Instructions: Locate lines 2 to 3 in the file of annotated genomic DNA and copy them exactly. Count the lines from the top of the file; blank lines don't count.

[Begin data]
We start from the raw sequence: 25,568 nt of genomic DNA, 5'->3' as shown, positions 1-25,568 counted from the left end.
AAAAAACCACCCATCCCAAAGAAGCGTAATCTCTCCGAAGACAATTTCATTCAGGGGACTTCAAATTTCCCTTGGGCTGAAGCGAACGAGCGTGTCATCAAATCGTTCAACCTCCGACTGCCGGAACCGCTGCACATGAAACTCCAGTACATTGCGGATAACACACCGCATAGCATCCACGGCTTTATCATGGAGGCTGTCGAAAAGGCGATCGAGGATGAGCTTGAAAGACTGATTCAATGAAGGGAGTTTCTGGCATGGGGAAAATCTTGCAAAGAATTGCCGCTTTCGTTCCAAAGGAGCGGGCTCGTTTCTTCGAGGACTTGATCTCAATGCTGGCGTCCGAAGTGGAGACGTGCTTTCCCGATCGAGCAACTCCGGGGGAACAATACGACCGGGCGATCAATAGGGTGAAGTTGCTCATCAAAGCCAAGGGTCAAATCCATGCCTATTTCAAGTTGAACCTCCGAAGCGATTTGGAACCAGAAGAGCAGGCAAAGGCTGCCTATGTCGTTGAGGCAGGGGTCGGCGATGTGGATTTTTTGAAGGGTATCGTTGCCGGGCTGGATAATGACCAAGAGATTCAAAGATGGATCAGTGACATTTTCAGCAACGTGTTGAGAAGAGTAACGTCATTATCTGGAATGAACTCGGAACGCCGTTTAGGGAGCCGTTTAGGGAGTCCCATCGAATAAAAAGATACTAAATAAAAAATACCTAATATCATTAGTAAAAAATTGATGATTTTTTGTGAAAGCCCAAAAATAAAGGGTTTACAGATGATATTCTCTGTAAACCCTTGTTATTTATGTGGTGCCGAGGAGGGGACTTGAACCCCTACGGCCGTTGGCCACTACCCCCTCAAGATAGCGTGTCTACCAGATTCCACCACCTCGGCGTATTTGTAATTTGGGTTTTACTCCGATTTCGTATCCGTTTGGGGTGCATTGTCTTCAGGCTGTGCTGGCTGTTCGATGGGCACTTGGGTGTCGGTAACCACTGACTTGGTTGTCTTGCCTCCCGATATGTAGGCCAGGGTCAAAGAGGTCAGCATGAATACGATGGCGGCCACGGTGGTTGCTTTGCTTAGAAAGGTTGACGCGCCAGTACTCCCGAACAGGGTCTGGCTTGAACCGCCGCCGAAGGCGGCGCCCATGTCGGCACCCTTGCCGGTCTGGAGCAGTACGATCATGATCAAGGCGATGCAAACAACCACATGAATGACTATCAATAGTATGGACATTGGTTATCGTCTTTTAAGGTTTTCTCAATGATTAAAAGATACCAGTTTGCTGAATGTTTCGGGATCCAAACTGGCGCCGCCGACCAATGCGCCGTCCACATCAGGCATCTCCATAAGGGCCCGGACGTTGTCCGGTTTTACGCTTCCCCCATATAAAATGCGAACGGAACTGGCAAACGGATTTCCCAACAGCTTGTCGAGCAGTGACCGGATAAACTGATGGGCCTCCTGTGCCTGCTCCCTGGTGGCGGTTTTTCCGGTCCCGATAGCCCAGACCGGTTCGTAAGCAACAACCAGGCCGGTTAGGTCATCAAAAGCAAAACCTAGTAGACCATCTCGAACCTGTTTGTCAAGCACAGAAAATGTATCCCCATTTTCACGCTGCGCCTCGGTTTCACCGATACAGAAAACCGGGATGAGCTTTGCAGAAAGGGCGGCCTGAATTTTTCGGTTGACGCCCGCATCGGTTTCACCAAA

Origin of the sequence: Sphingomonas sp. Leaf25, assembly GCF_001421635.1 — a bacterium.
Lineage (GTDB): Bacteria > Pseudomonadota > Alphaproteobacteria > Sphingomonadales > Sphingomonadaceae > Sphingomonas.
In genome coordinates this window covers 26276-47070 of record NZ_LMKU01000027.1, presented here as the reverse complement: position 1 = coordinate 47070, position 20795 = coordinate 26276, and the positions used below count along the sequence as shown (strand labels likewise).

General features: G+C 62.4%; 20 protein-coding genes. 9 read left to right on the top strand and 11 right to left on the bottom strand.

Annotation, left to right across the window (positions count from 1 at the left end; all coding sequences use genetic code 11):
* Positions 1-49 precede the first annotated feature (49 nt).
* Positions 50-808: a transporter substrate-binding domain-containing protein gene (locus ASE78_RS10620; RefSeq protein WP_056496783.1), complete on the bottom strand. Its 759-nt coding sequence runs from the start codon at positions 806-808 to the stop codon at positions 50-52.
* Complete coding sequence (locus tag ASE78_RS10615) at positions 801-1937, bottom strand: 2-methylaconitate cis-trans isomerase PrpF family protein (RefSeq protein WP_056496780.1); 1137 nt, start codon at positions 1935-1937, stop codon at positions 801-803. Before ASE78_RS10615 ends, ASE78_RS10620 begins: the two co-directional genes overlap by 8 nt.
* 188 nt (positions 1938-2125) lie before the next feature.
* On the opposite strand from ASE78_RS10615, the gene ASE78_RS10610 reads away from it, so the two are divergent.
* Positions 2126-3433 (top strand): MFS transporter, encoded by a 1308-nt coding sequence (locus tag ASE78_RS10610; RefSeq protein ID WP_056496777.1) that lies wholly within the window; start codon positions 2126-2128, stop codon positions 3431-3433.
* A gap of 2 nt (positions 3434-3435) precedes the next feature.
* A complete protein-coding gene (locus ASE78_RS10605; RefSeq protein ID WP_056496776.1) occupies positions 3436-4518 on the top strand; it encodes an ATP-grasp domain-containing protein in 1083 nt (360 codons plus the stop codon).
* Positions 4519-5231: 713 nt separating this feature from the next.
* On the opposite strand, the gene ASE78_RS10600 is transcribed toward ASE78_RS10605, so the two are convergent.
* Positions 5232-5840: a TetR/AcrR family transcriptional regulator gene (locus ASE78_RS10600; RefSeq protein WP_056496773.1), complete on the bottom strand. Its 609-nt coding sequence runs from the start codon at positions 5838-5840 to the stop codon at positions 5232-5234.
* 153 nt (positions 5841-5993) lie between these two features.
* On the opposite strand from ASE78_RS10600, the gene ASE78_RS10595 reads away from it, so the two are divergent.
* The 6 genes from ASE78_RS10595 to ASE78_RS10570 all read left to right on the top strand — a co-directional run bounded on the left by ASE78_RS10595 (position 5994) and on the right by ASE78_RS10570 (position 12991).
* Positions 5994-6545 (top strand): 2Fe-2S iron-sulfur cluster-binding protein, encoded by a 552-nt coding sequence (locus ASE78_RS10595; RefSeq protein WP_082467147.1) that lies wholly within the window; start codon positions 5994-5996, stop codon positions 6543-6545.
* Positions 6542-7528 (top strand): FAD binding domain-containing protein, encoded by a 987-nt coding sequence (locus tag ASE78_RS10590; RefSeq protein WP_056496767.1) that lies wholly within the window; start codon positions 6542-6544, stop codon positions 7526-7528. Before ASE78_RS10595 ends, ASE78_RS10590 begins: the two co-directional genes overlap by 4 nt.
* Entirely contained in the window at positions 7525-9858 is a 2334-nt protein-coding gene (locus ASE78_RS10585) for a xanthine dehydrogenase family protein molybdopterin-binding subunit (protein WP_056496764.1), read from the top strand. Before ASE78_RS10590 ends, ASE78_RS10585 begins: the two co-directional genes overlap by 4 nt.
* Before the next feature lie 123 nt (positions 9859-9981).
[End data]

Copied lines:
AAAAAACCACCCATCCCAAAGAAGCGTAATCTCTCCGAAGACAATTTCATTCAGGGGACTTCAAATTTCCCTTGGGCTGAAGCGAACGAGCGTGTCATCAAATCGTTCAACCTCCGACTGCCGGAACCGCTGCACATGAAACTCCAGTACATTGCGGATAACACACCGCATAGCATCCACGGCTTTATCATGGAGGCTGTCGAAAAGGCGATCGAGGATGAGCTTGAAAGACTGATTCAATGAAGGGAGTTTCTGGCATGGGGAAAATCTTGCAAAGAATTGCCGCTTTCGTTCCAAAGGAGCGGGCTCGTTTCTTCGAGGACTTGATCTCAATGCTGGCGTCCGAAGTGGAGACGTGCTTTCCCGATCGAGCAACTCCGGGGGAACAATACGACCGGGCGATCAATAGGGTGAAGTTGCTCATCAAAGCCAAGGGTCAAATCCATGCCTATTTCAAGTTGAACCTCCGAAGCGATTTGGAACCAGAAGAGCAGGCAAAGGCTGCCTATGTCGTTGAGGCAGGGGTCGGCGATGTGGATTTTTTGAAGGGTATCGTTGCCGGGCTGGATAATGACCAAGAGATTCAAAGATGGATCAGTGACATTTTCAGCAACGTGTTGAGAAGAGTAACGTCATTATCTGGAATGAACTCGGAACGCCGTTTAGGGAGCCGTTTAGGGAGTCCCATCGAATAAAAAGATACTAAATAAAAAATACCTAATATCATTAGTAAAAAATTGATGATTTTTTGTGAAAGCCCAAAAATAAAGGGTTTACAGATGATATTCTCTGTAAACCCTTGTTATTTATGTGGTGCCGAGGAGGGGACTTGAACCCCTACGGCCGTTGGCCACTACCCCCTCAAGATAGCGTGTCTACCAGATTCCACCACCTCGGCGTATTTGTAATTTGGGTTTTACTCCGATTTCGTATCCGTTTGGGGTGCATTGTCTTCAGGCTGTGCTGGCTGTTCGATGGGCACTTGGGTGTCGGTAACCACTGACTTGGTTGTCTTGCCTCCCGATATGTAGGCCAGGGTCAAAGAGGTCAGCATGAATACGATGGCGGCCACGGTGGTTGCTTTGCTTAGAAAGGTTGACGCGCCAGTACTCCCGAACAGGGTCTGGCTTGAACCGCCGCCGAAGGCGGCGCCCATGTCGGCACCCTTGCCGGTCTGGAGCAGTACGATCATGATCAAGGCGATGCAAACAACCACATGAATGACTATCAATAGTATGGACATTGGTTATCGTCTTTTAAGGTTTTCTCAATGATTAAAAGATACCAGTTTGCTGAATGTTTCGGGATCCAAACTGGCGCCGCCGACCAATGCGCCGTCCACATCAGGCATCTCCATAAGGGCCCGGACGTTGTCCGGTTTTACGCTTCCCCCATATAAAATGCGAACGGAACTGGCAAACGGATTTCCCAACAGCTTGTCGAGCAGTGACCGGATAAACTGATGGGCCTCCTGTGCCTGCTCCCTGGTGGCGGTTTTTCCGGTCCCGATAGCCCAGACCGGTTCGTAAGCAACAACCAGGCCGGTTAGGTCATCAAAAGCAAAACCTAGTAGACCATCTCGAACCTGTTTGTCAAGCACAGAAAATGTATCCCCATTTTCACGCTGCGCCTCGGTTTCACCGATACAGAAAACCGGGATGAGCTTTGCAGAAAGGGCGGCCTGAATTTTTCGGTTGACGCCCGCATCGGTTTCACCAAA

Origin of the sequence: Sphingomonas sp. Leaf25, assembly GCF_001421635.1 — a bacterium.